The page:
Maps on the back of detective novels

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Strange Maps points us to an interesting collection of 577 "map backs" published by pulp magazine company Dell Publishing — illustrations that pinpoint exactly where incidents happened in famous detective novels published between 1943 and 1952. This one is from Alfred Hitchcok's The Rope; other authors represented by Dell included Agatha Christie, Dashiell Hammett, and Lange Lewis.

Maps of Murder: Dell Books and 'Hard-Boiled' Cartography [Strange Maps]

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  1. One of the big claims to fame of the movie version of Hitchcock’s ROPE was that it was an experiment in film-making, taking place exclusively within the confines of one set, and where each take was filmed with as few interruptions as possible… some as long as 10 minutes in length, the limit of the amount of film the camera’s magazine could hold.

    1. Yeah, I love how the film uses no intercutting, making it look like it is all one take. In order to change the reels, they had to do creative things like pass behind someone up close. Hitchcock was brilliant in so many ways!

  2. From a glance at the Dell paperback map, and my poor memories of Rope, which was a physical set that only differed from the layout of an apartment is that the walls could roll out of the way to let a camera through…

    I don’t think this is the same apartment. Piano, picture window, trunk, seating, access to other rooms is all different in the film in comparison to this. And as Dave Faris points out above, that layout is fairly statis and important as the movie was filmed in uninterupted full reel takes.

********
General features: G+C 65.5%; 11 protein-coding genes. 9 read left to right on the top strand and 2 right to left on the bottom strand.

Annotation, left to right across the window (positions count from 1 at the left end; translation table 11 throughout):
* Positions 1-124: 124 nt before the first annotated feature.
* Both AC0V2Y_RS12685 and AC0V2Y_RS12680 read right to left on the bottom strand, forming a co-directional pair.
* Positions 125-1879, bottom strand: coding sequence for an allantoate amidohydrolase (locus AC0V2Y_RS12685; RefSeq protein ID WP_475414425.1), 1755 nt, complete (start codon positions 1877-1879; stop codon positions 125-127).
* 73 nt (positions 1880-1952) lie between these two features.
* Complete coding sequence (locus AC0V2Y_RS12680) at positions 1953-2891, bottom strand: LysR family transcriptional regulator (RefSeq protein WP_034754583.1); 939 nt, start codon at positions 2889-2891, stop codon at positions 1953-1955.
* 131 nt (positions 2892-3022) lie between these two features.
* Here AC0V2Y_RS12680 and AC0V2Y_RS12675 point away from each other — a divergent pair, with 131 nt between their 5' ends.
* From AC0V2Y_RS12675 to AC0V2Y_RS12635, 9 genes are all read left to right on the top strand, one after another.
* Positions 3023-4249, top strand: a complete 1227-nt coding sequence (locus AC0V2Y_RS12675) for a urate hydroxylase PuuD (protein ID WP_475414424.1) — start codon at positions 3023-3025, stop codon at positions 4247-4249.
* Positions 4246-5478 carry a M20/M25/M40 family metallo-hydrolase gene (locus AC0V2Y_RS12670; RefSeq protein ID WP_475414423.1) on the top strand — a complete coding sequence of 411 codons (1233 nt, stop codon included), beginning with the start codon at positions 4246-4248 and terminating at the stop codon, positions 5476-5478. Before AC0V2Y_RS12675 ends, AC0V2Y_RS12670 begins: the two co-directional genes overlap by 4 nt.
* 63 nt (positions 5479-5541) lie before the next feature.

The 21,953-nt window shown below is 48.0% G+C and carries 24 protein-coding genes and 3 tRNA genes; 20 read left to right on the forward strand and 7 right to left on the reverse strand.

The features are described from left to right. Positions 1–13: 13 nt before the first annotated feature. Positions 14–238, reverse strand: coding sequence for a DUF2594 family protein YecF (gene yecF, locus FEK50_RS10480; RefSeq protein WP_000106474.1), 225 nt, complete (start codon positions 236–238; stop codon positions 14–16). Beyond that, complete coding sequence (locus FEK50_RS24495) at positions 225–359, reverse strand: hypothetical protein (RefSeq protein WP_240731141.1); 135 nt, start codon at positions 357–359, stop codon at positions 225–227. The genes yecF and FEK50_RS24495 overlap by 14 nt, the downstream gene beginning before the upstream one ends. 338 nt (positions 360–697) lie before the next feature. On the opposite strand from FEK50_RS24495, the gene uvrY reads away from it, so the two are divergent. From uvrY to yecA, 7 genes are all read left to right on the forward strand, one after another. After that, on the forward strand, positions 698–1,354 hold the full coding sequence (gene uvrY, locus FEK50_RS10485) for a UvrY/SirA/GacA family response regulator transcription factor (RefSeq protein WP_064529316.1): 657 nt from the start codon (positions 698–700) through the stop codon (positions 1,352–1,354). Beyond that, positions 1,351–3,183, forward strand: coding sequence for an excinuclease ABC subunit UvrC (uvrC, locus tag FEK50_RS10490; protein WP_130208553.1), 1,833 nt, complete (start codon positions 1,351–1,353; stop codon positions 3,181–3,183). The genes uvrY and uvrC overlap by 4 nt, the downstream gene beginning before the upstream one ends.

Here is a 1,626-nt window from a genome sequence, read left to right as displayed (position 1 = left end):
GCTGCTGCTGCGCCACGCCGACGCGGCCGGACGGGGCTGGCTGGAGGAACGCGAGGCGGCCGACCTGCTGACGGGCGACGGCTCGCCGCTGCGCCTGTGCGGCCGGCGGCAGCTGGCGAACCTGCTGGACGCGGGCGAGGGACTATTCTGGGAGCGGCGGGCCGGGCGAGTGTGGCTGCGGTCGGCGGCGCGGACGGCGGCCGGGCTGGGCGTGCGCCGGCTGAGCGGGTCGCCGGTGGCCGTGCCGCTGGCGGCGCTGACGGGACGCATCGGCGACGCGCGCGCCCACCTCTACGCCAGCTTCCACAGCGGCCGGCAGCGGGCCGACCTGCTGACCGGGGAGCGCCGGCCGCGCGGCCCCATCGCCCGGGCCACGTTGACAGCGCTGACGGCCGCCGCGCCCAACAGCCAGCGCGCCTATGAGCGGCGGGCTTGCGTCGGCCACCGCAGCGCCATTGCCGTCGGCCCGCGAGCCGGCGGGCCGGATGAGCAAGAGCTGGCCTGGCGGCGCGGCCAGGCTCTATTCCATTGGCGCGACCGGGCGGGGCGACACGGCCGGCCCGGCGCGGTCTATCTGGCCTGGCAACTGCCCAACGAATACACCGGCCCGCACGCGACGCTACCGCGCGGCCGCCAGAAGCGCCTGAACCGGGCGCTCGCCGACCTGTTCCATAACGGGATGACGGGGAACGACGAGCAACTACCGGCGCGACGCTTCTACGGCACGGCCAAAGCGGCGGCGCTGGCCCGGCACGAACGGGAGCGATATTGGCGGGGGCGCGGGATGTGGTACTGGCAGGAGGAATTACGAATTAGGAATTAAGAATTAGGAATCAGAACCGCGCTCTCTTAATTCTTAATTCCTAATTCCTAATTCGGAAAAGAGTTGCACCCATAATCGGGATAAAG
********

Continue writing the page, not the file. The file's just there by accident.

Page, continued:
Who wrote the Dell paperback? Anyone involved with the script?

  3. The entire movie (except the opening establishing shot) takes place in location 3.

    I note that there’s only one bedroom. I wonder if the novel refers explicitly to Brandon’s and Phillip’s homosexuality, which the movie couldn’t do.

  4. My father, who hates SF, nonetheless had a copy of The Martian Chronicles on his bookshelf. (Probably because it was one of those “safe” SF stories beloved by English teachers.)

    The book had one of these maps. Uselessly vague. It’s not like you could use it to tour Mars.

    Mostly, I remember being mystified and a little creeped out by that eye in the keyhole.

  5. Interesting; didn’t The Hobbit and/or The Lord of the Rings books do this as well, with a map of Middle Earth inside the book? Come to think of it, I remember One Hundred Years of Solitude had a huge family tree in the middle of it, so you could keep track of who was who.

    1. What’s unusual about these maps is that they weren’t created by (and perhaps not approved by) the author. They are probably art department product.

  6. Yes, Hitchcock’s ROPE was certainly experimental. EVERY ‘take’ was 10 minutes long – the limit of the amount of film the camera’s magazine could hold – and if an actor flubbed a line after 9 minutes of shooting, the whole take had to begin again!